What do you feel are some of our greatest accomplishments or advancements in terms of oil spill preparedness and response?

I have a two-part answer. First, Deepwater Horizon comes up a lot, as it should, because the lessons learned are very important and because the federal government has made great strides since then. For example, after Deepwater, the Coast Guard added positions throughout our organizational structure dedicated to incident management preparedness. My position is one of them. BSEE issued a number of very important regulations focused specifically on the Outer Continental Shelf and blow out preventers. NOAA has made some really great advancements understanding the impacts of dispersants. The maritime industry has also ensured expansive response capabilities in the Gulf of Mexico, which did not exist before Deepwater. The whole oil spill community really came together after Deepwater and as a result the capabilities we have now are incredible. We’re far from being finished, but the improvements we’ve made are certainly notable.

The second thing I’d like to mention is the critical role of the Incident Command System. ICS started in the 1970s in the fire fighting community. The Coast Guard adopted ICS in 1991 after the Exxon Valdez response in 1989, and we started integrating ICS large scale after that. By 1996, use of ICS within the Coast Guard was mandatory for incident management and by 2003 FEMA issued an instruction that it was to be used throughout the federal government. The Coast Guard created the incident ‘Planning P’ and the Incident Management Handbook. We’ve developed an ICS app for use on mobile devices and we’ve developed incident management software to generate ICS forms. We also teach 4,700 students in 120 courses, annually. ICS has really become a way of life for us everyday.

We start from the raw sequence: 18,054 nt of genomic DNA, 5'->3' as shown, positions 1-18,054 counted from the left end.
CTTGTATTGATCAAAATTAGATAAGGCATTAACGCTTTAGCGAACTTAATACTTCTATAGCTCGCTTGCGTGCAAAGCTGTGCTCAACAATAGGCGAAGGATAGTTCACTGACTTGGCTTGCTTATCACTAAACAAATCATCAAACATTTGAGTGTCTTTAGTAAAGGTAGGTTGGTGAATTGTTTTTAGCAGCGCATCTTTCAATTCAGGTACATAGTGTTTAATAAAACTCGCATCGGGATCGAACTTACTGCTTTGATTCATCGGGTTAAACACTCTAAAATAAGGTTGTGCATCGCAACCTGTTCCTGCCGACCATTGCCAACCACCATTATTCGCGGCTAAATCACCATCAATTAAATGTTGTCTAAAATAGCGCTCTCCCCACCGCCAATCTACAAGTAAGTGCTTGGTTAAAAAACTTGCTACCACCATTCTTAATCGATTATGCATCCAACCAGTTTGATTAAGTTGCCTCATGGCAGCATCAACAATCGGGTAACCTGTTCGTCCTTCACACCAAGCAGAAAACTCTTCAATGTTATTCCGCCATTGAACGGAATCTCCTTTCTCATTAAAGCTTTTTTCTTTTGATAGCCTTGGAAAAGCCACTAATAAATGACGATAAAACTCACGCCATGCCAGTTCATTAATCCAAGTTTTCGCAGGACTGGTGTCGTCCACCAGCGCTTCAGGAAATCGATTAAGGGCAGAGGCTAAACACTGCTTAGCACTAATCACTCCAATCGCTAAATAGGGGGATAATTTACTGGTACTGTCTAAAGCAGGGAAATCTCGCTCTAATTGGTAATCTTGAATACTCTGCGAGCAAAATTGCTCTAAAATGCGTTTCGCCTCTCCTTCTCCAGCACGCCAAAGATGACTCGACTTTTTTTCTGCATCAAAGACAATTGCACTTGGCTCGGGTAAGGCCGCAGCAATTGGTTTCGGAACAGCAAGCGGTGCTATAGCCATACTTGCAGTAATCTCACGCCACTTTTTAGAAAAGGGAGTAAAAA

How can we do a better job of communicating these accomplishments to the public?

We have to build confidence during peaceful times and reassure the public that we are public servants and that we’re here for them, above all else. During contingency operations, you’ll find our public affairs professionals, like the Public Information Assist Team, in the joint information center, making sure we’re all providing accurate information to the public.

Several ways the Coast Guard educates and informs the public during non-contingency operations are through our use of the various social media platforms such as Twitter and Facebook and through our official blogs. Our Hollywood liaison office works with the film and television industry to bring the Coast Guard to the entertainment world.